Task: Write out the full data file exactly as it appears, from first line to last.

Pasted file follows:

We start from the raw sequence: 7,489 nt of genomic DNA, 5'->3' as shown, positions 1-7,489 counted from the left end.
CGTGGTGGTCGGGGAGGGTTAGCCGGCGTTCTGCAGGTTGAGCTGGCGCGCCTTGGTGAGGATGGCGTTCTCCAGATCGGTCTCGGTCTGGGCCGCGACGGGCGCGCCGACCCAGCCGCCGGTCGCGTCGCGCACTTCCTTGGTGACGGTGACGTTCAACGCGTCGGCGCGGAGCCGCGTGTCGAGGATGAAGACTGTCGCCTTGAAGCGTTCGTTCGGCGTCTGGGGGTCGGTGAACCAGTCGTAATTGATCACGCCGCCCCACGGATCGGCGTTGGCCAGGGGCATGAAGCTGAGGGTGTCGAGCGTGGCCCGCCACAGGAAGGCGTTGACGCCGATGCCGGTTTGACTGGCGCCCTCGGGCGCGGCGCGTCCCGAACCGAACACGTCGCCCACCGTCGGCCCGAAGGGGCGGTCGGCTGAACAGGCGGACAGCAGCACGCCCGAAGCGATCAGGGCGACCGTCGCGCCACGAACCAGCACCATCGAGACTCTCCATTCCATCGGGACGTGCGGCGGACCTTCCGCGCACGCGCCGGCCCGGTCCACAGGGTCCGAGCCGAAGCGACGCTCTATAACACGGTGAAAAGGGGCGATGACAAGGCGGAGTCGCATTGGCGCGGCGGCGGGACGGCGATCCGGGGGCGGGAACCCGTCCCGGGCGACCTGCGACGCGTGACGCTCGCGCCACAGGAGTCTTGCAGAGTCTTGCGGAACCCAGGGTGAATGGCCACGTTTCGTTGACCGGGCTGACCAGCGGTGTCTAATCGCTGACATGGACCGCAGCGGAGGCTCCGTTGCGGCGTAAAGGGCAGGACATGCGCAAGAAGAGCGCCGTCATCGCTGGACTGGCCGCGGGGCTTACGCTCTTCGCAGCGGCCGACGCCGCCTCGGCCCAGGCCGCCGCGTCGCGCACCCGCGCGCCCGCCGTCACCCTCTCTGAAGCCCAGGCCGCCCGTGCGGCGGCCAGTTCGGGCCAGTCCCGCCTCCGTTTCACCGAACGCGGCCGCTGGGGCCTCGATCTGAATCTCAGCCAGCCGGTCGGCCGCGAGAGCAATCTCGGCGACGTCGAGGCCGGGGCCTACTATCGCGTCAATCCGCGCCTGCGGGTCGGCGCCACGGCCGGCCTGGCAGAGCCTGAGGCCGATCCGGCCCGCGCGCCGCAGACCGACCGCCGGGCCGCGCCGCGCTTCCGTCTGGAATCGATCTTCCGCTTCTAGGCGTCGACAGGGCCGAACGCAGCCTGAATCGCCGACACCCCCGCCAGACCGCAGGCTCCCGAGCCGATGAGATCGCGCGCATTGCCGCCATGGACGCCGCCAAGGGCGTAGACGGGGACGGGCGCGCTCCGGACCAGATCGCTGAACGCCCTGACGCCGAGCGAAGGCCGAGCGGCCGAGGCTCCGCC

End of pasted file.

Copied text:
We start from the raw sequence: 7,489 nt of genomic DNA, 5'->3' as shown, positions 1-7,489 counted from the left end.
CGTGGTGGTCGGGGAGGGTTAGCCGGCGTTCTGCAGGTTGAGCTGGCGCGCCTTGGTGAGGATGGCGTTCTCCAGATCGGTCTCGGTCTGGGCCGCGACGGGCGCGCCGACCCAGCCGCCGGTCGCGTCGCGCACTTCCTTGGTGACGGTGACGTTCAACGCGTCGGCGCGGAGCCGCGTGTCGAGGATGAAGACTGTCGCCTTGAAGCGTTCGTTCGGCGTCTGGGGGTCGGTGAACCAGTCGTAATTGATCACGCCGCCCCACGGATCGGCGTTGGCCAGGGGCATGAAGCTGAGGGTGTCGAGCGTGGCCCGCCACAGGAAGGCGTTGACGCCGATGCCGGTTTGACTGGCGCCCTCGGGCGCGGCGCGTCCCGAACCGAACACGTCGCCCACCGTCGGCCCGAAGGGGCGGTCGGCTGAACAGGCGGACAGCAGCACGCCCGAAGCGATCAGGGCGACCGTCGCGCCACGAACCAGCACCATCGAGACTCTCCATTCCATCGGGACGTGCGGCGGACCTTCCGCGCACGCGCCGGCCCGGTCCACAGGGTCCGAGCCGAAGCGACGCTCTATAACACGGTGAAAAGGGGCGATGACAAGGCGGAGTCGCATTGGCGCGGCGGCGGGACGGCGATCCGGGGGCGGGAACCCGTCCCGGGCGACCTGCGACGCGTGACGCTCGCGCCACAGGAGTCTTGCAGAGTCTTGCGGAACCCAGGGTGAATGGCCACGTTTCGTTGACCGGGCTGACCAGCGGTGTCTAATCGCTGACATGGACCGCAGCGGAGGCTCCGTTGCGGCGTAAAGGGCAGGACATGCGCAAGAAGAGCGCCGTCATCGCTGGACTGGCCGCGGGGCTTACGCTCTTCGCAGCGGCCGACGCCGCCTCGGCCCAGGCCGCCGCGTCGCGCACCCGCGCGCCCGCCGTCACCCTCTCTGAAGCCCAGGCCGCCCGTGCGGCGGCCAGTTCGGGCCAGTCCCGCCTCCGTTTCACCGAACGCGGCCGCTGGGGCCTCGATCTGAATCTCAGCCAGCCGGTCGGCCGCGAGAGCAATCTCGGCGACGTCGAGGCCGGGGCCTACTATCGCGTCAATCCGCGCCTGCGGGTCGGCGCCACGGCCGGCCTGGCAGAGCCTGAGGCCGATCCGGCCCGCGCGCCGCAGACCGACCGCCGGGCCGCGCCGCGCTTCCGTCTGGAATCGATCTTCCGCTTCTAGGCGTCGACAGGGCCGAACGCAGCCTGAATCGCCGACACCCCCGCCAGACCGCAGGCTCCCGAGCCGATGAGATCGCGCGCATTGCCGCCATGGACGCCGCCAAGGGCGTAGACGGGGACGGGCGCGCTCCGGACCAGATCGCTGAACGCCCTGACGCCGAGCGAAGGCCGAGCGGCCGAGGCTCCGCC